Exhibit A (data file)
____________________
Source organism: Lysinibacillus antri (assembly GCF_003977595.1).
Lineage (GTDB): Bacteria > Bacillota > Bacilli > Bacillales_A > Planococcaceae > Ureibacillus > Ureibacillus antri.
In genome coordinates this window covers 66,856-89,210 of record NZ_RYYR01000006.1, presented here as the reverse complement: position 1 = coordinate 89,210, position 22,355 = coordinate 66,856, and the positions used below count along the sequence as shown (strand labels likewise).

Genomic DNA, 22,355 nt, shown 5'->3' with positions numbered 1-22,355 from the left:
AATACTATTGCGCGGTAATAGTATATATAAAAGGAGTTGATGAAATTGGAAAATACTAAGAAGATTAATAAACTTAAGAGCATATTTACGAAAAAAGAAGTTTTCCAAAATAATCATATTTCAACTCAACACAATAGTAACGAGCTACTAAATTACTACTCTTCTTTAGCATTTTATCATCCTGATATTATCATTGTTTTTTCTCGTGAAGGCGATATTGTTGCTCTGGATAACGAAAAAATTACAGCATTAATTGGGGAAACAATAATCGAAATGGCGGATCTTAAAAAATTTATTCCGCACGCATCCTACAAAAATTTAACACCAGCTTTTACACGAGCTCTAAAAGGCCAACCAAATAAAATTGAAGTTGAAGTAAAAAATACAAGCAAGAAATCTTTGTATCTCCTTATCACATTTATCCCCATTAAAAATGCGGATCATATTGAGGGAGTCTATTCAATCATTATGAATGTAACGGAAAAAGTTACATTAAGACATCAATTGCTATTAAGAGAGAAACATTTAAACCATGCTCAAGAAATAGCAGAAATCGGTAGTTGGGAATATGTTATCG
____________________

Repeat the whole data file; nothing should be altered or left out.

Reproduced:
Source organism: Lysinibacillus antri (assembly GCF_003977595.1).
Lineage (GTDB): Bacteria > Bacillota > Bacilli > Bacillales_A > Planococcaceae > Ureibacillus > Ureibacillus antri.
In genome coordinates this window covers 66,856-89,210 of record NZ_RYYR01000006.1, presented here as the reverse complement: position 1 = coordinate 89,210, position 22,355 = coordinate 66,856, and the positions used below count along the sequence as shown (strand labels likewise).

Genomic DNA, 22,355 nt, shown 5'->3' with positions numbered 1-22,355 from the left:
AATACTATTGCGCGGTAATAGTATATATAAAAGGAGTTGATGAAATTGGAAAATACTAAGAAGATTAATAAACTTAAGAGCATATTTACGAAAAAAGAAGTTTTCCAAAATAATCATATTTCAACTCAACACAATAGTAACGAGCTACTAAATTACTACTCTTCTTTAGCATTTTATCATCCTGATATTATCATTGTTTTTTCTCGTGAAGGCGATATTGTTGCTCTGGATAACGAAAAAATTACAGCATTAATTGGGGAAACAATAATCGAAATGGCGGATCTTAAAAAATTTATTCCGCACGCATCCTACAAAAATTTAACACCAGCTTTTACACGAGCTCTAAAAGGCCAACCAAATAAAATTGAAGTTGAAGTAAAAAATACAAGCAAGAAATCTTTGTATCTCCTTATCACATTTATCCCCATTAAAAATGCGGATCATATTGAGGGAGTCTATTCAATCATTATGAATGTAACGGAAAAAGTTACATTAAGACATCAATTGCTATTAAGAGAGAAACATTTAAACCATGCTCAAGAAATAGCAGAAATCGGTAGTTGGGAATATGTTATCG